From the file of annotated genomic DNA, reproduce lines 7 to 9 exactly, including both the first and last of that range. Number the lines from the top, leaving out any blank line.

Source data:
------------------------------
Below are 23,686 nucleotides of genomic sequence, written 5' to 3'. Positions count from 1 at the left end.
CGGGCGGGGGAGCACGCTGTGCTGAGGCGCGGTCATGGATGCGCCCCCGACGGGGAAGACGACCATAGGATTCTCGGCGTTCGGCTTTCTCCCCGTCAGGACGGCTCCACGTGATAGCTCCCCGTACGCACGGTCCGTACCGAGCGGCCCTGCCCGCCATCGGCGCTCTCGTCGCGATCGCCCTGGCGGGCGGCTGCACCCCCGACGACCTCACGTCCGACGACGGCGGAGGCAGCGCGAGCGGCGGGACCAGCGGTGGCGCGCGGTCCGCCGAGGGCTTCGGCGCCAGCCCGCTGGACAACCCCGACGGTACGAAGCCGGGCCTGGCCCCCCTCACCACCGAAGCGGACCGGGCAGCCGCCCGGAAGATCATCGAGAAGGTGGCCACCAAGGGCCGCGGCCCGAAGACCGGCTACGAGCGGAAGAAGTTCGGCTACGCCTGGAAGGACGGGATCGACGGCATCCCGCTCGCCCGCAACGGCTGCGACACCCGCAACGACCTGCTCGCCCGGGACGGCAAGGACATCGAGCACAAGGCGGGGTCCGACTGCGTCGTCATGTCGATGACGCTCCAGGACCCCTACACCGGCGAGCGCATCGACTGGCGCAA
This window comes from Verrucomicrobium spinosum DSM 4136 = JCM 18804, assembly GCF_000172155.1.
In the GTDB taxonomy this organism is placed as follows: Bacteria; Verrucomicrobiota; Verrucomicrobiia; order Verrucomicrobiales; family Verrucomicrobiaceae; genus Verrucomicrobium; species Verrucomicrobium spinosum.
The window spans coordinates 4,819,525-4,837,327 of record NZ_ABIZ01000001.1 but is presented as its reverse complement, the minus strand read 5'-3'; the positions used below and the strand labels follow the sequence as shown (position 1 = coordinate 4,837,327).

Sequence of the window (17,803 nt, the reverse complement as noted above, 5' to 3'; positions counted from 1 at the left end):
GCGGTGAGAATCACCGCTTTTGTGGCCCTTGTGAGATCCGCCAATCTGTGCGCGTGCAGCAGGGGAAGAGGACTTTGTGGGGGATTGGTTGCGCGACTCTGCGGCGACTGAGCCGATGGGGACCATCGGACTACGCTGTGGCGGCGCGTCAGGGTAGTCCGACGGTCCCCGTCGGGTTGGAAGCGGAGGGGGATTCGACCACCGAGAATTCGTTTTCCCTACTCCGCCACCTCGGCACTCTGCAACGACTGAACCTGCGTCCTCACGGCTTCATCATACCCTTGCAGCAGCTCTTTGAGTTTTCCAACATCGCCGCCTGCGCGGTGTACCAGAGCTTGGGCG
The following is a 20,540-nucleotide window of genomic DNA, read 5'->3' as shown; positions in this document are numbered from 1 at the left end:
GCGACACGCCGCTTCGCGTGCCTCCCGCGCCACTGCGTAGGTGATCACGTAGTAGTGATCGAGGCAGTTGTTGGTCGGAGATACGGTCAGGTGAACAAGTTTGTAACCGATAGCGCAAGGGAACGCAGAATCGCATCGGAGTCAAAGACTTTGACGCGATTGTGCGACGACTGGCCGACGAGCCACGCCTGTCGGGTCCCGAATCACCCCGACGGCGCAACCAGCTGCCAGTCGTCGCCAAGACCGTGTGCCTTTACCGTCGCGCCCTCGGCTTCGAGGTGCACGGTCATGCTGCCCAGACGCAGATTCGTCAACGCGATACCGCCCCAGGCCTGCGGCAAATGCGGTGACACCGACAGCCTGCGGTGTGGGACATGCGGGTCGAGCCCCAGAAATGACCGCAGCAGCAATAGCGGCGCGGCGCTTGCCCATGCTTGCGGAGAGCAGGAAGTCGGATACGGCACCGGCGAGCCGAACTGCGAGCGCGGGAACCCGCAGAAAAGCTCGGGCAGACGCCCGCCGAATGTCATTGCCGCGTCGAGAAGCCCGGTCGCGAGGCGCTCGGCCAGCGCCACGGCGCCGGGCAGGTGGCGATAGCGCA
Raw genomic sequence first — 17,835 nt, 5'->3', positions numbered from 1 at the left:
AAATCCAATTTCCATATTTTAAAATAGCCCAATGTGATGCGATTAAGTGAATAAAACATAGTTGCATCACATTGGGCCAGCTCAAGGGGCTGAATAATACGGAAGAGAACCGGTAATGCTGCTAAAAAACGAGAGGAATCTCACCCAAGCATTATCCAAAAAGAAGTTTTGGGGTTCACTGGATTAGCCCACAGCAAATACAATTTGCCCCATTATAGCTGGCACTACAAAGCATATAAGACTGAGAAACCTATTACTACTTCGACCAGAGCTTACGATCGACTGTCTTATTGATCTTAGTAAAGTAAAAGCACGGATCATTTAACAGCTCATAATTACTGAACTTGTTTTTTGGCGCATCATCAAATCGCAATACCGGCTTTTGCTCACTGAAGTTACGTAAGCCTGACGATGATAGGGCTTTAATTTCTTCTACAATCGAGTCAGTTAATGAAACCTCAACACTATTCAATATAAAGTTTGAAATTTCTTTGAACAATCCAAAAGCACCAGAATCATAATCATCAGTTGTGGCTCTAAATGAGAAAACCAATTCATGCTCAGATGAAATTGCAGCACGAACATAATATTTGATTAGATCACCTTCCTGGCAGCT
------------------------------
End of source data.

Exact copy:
GCGGTGAGAATCACCGCTTTTGTGGCCCTTGTGAGATCCGCCAATCTGTGCGCGTGCAGCAGGGGAAGAGGACTTTGTGGGGGATTGGTTGCGCGACTCTGCGGCGACTGAGCCGATGGGGACCATCGGACTACGCTGTGGCGGCGCGTCAGGGTAGTCCGACGGTCCCCGTCGGGTTGGAAGCGGAGGGGGATTCGACCACCGAGAATTCGTTTTCCCTACTCCGCCACCTCGGCACTCTGCAACGACTGAACCTGCGTCCTCACGGCTTCATCATACCCTTGCAGCAGCTCTTTGAGTTTTCCAACATCGCCGCCTGCGCGGTGTACCAGAGCTTGGGCG
The following is a 20,540-nucleotide window of genomic DNA, read 5'->3' as shown; positions in this document are numbered from 1 at the left end:
GCGACACGCCGCTTCGCGTGCCTCCCGCGCCACTGCGTAGGTGATCACGTAGTAGTGATCGAGGCAGTTGTTGGTCGGAGATACGGTCAGGTGAACAAGTTTGTAACCGATAGCGCAAGGGAACGCAGAATCGCATCGGAGTCAAAGACTTTGACGCGATTGTGCGACGACTGGCCGACGAGCCACGCCTGTCGGGTCCCGAATCACCCCGACGGCGCAACCAGCTGCCAGTCGTCGCCAAGACCGTGTGCCTTTACCGTCGCGCCCTCGGCTTCGAGGTGCACGGTCATGCTGCCCAGACGCAGATTCGTCAACGCGATACCGCCCCAGGCCTGCGGCAAATGCGGTGACACCGACAGCCTGCGGTGTGGGACATGCGGGTCGAGCCCCAGAAATGACCGCAGCAGCAATAGCGGCGCGGCGCTTGCCCATGCTTGCGGAGAGCAGGAAGTCGGATACGGCACCGGCGAGCCGAACTGCGAGCGCGGGAACCCGCAGAAAAGCTCGGGCAGACGCCCGCCGAATGTCATTGCCGCGTCGAGAAGCCCGGTCGCGAGGCGCTCGGCCAGCGCCACGGCGCCGGGCAGGTGGCGATAGCGCA